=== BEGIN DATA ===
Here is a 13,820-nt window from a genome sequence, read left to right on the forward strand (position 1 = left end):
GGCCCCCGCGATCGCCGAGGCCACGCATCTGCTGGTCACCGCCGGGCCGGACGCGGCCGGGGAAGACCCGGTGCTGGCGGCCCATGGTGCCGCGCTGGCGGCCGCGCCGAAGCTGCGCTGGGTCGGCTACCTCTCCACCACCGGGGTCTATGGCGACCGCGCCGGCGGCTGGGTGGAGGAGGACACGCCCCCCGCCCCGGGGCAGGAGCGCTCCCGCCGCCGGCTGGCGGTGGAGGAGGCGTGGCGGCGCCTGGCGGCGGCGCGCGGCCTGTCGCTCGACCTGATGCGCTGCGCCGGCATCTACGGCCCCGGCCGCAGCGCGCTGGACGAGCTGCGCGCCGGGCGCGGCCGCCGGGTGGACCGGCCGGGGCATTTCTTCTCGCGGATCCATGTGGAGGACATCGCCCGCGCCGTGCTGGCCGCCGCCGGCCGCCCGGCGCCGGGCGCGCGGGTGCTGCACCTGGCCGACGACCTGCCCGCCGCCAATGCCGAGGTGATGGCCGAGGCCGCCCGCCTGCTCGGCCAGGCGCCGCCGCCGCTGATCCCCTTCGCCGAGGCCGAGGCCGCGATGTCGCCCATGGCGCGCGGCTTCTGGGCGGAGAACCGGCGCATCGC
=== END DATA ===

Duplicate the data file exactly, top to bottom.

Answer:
Here is a 13,820-nt window from a genome sequence, read left to right on the forward strand (position 1 = left end):
GGCCCCCGCGATCGCCGAGGCCACGCATCTGCTGGTCACCGCCGGGCCGGACGCGGCCGGGGAAGACCCGGTGCTGGCGGCCCATGGTGCCGCGCTGGCGGCCGCGCCGAAGCTGCGCTGGGTCGGCTACCTCTCCACCACCGGGGTCTATGGCGACCGCGCCGGCGGCTGGGTGGAGGAGGACACGCCCCCCGCCCCGGGGCAGGAGCGCTCCCGCCGCCGGCTGGCGGTGGAGGAGGCGTGGCGGCGCCTGGCGGCGGCGCGCGGCCTGTCGCTCGACCTGATGCGCTGCGCCGGCATCTACGGCCCCGGCCGCAGCGCGCTGGACGAGCTGCGCGCCGGGCGCGGCCGCCGGGTGGACCGGCCGGGGCATTTCTTCTCGCGGATCCATGTGGAGGACATCGCCCGCGCCGTGCTGGCCGCCGCCGGCCGCCCGGCGCCGGGCGCGCGGGTGCTGCACCTGGCCGACGACCTGCCCGCCGCCAATGCCGAGGTGATGGCCGAGGCCGCCCGCCTGCTCGGCCAGGCGCCGCCGCCGCTGATCCCCTTCGCCGAGGCCGAGGCCGCGATGTCGCCCATGGCGCGCGGCTTCTGGGCGGAGAACCGGCGCATCGC